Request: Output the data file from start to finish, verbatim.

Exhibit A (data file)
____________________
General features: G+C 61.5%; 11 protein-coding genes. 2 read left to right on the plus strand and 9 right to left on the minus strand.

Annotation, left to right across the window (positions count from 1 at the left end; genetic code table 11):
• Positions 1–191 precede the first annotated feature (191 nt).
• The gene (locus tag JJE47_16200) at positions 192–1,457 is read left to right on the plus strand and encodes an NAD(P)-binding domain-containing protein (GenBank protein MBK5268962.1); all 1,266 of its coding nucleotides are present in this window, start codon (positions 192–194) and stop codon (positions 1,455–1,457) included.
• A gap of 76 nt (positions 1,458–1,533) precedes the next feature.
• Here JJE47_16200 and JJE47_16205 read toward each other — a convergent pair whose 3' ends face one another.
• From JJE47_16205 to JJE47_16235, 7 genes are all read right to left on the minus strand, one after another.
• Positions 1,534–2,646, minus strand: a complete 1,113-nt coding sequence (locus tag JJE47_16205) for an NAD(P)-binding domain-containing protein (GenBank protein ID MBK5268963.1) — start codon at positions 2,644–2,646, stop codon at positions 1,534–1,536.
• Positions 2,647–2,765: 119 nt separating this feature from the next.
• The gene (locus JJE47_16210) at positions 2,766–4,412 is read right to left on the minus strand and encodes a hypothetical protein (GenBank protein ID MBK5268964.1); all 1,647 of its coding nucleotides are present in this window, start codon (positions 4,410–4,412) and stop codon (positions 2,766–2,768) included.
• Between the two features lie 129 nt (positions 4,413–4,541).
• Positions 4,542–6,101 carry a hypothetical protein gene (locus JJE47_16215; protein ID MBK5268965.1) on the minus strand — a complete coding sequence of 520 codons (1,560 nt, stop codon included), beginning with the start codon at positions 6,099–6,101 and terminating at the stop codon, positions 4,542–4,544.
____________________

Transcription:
General features: G+C 61.5%; 11 protein-coding genes. 2 read left to right on the plus strand and 9 right to left on the minus strand.

Annotation, left to right across the window (positions count from 1 at the left end; genetic code table 11):
• Positions 1–191 precede the first annotated feature (191 nt).
• The gene (locus tag JJE47_16200) at positions 192–1,457 is read left to right on the plus strand and encodes an NAD(P)-binding domain-containing protein (GenBank protein MBK5268962.1); all 1,266 of its coding nucleotides are present in this window, start codon (positions 192–194) and stop codon (positions 1,455–1,457) included.
• A gap of 76 nt (positions 1,458–1,533) precedes the next feature.
• Here JJE47_16200 and JJE47_16205 read toward each other — a convergent pair whose 3' ends face one another.
• From JJE47_16205 to JJE47_16235, 7 genes are all read right to left on the minus strand, one after another.
• Positions 1,534–2,646, minus strand: a complete 1,113-nt coding sequence (locus tag JJE47_16205) for an NAD(P)-binding domain-containing protein (GenBank protein ID MBK5268963.1) — start codon at positions 2,644–2,646, stop codon at positions 1,534–1,536.
• Positions 2,647–2,765: 119 nt separating this feature from the next.
• The gene (locus JJE47_16210) at positions 2,766–4,412 is read right to left on the minus strand and encodes a hypothetical protein (GenBank protein ID MBK5268964.1); all 1,647 of its coding nucleotides are present in this window, start codon (positions 4,410–4,412) and stop codon (positions 2,766–2,768) included.
• Between the two features lie 129 nt (positions 4,413–4,541).
• Positions 4,542–6,101 carry a hypothetical protein gene (locus JJE47_16215; protein ID MBK5268965.1) on the minus strand — a complete coding sequence of 520 codons (1,560 nt, stop codon included), beginning with the start codon at positions 6,099–6,101 and terminating at the stop codon, positions 4,542–4,544.